Prime Minister-designate Benjamin Netanyahu told NBC Dec. 4, “I brought four historic peace treaties, in ways that defied everybody else’s prognostications. … I’m going to bring peace. Categorically. I think I can get another breakthrough for peace.”
In his interview last week with American journalist Bari Weiss on her Common Sense podcast, Netanyahu stressed his commitment to democratic rule and minority rights. The gist of his messages was that he will be in charge, personally charting the course of Israel’s foreign affairs and defense policies.
Busy with putting together his sixth government, Netanyahu is evidently also preoccupied with reassuring the international community over his Cabinet’s future policies. He keeps reminding everyone it was him who brought about the 2020 Abraham Accords with the United Arab Emirates (UAE) and Bahrain, and the normalization of ties with Morocco and Sudan. More so, he is pledging to expand the Abraham Accords to more countries in the region.
Reiterating his commitment to those landmark agreements, Netanyahu plans to hold his first foreign visit to the UAE rather than to Washington as he did in the past. “My first trip, I decided, will be to the United Arab Emirates, as a signal of my seriousness to expanding the peace,” Netanyahu told Weiss. A senior source close to Netanyahu told Al-Monitor that even before his government has been sworn in, preparations are already underway to coordinate Netanyahu’s UAE visit.
In his extensive talk with Weiss, Netanyahu took pride in the fact that “hundreds of thousands of Israelis are flying over the skies of Saudi Arabia to Abu Dhabi and to Bahrain and to Dubai. Arabs and Israelis are dancing in the streets there,” he said. “There is — believe it or not — a Cafe Bibi in Dubai, which I intend to visit,” he added, laughing at the idea of a cafe bearing his nickname.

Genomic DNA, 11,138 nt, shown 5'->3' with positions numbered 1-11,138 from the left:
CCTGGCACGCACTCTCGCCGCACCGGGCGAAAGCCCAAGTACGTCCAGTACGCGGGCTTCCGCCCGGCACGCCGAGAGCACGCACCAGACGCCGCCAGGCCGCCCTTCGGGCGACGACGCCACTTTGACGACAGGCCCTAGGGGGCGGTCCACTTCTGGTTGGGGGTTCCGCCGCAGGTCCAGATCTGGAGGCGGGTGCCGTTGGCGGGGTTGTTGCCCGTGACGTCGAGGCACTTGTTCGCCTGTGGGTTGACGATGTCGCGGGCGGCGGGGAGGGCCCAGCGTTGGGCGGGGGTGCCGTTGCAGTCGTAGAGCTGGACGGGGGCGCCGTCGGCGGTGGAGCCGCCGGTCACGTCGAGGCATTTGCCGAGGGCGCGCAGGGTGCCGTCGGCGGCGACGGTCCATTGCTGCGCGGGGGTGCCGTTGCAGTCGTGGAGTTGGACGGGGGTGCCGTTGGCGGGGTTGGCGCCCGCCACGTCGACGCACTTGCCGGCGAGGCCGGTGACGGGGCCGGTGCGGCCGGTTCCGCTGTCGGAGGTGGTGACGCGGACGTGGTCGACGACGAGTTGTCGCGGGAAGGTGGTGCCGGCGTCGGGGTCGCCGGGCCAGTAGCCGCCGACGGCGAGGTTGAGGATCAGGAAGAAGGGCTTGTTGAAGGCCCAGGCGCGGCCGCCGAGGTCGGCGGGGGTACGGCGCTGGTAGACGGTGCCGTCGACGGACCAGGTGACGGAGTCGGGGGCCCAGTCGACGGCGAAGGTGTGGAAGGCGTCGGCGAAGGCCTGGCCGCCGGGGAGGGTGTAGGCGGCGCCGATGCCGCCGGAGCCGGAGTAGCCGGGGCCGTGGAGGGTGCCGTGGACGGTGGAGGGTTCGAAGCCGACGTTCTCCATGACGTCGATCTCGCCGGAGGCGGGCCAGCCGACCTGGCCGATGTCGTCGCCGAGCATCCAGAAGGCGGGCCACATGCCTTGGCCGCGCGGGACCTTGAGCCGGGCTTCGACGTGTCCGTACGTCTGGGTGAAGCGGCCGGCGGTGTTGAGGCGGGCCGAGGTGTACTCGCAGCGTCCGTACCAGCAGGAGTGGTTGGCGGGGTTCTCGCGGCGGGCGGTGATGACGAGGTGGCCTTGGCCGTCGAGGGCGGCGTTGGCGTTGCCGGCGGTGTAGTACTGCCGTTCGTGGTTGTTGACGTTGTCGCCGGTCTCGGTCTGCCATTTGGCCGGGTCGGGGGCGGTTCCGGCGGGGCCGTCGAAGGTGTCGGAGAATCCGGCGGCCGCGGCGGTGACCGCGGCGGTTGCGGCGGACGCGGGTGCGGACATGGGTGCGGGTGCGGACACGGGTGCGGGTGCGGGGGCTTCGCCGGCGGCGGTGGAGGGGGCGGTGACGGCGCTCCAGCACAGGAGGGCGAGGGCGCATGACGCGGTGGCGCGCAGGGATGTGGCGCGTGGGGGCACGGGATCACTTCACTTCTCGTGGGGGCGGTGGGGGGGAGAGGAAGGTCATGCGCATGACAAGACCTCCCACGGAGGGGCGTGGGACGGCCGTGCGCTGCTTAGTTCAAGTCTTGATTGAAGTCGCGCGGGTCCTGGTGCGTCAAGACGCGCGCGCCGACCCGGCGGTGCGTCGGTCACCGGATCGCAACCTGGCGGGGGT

As prime minister, Netanyahu did not achieve his goal of visiting the Emirates after the signing of the Abraham Accords due to the coronavirus pandemic, political crises at home and tensions with Jordan. According to his aides, Netanyahu also plans to invest serious efforts in establishing ties with Saudi Arabia, a goal that eluded him in the past despite significant attempts.
Netanyahu attended the celebration of the UAE’s national day held last week by the Emirati Embassy at the Tel Aviv Hilton. "The Abraham Accords are not just a piece of paper between governments. They are a warm peace between our people that strengthens security, cooperation and stability in the region,” Netanyahu told participants at the event, also declaring his intention to visit Dubai.
Netanyahu is well aware that the radical face of his new government could be an obstacle to his foreign policy. Details of Likud’s coalition agreement with the Religious Zionism party, revealed earlier today, offer the far-right party extensive powers over Israel’s civilian policies in the West Bank, including the appointment of key officials and providing final approvals for settlement building and for Palestinian home demolitions in a majority of the territory.
Clearly, like the last time he served as premier, Netanyahu will continue promoting the working assumption that Israel can reach peace in the region regardless of resolving the Israeli-Palestinian conflict.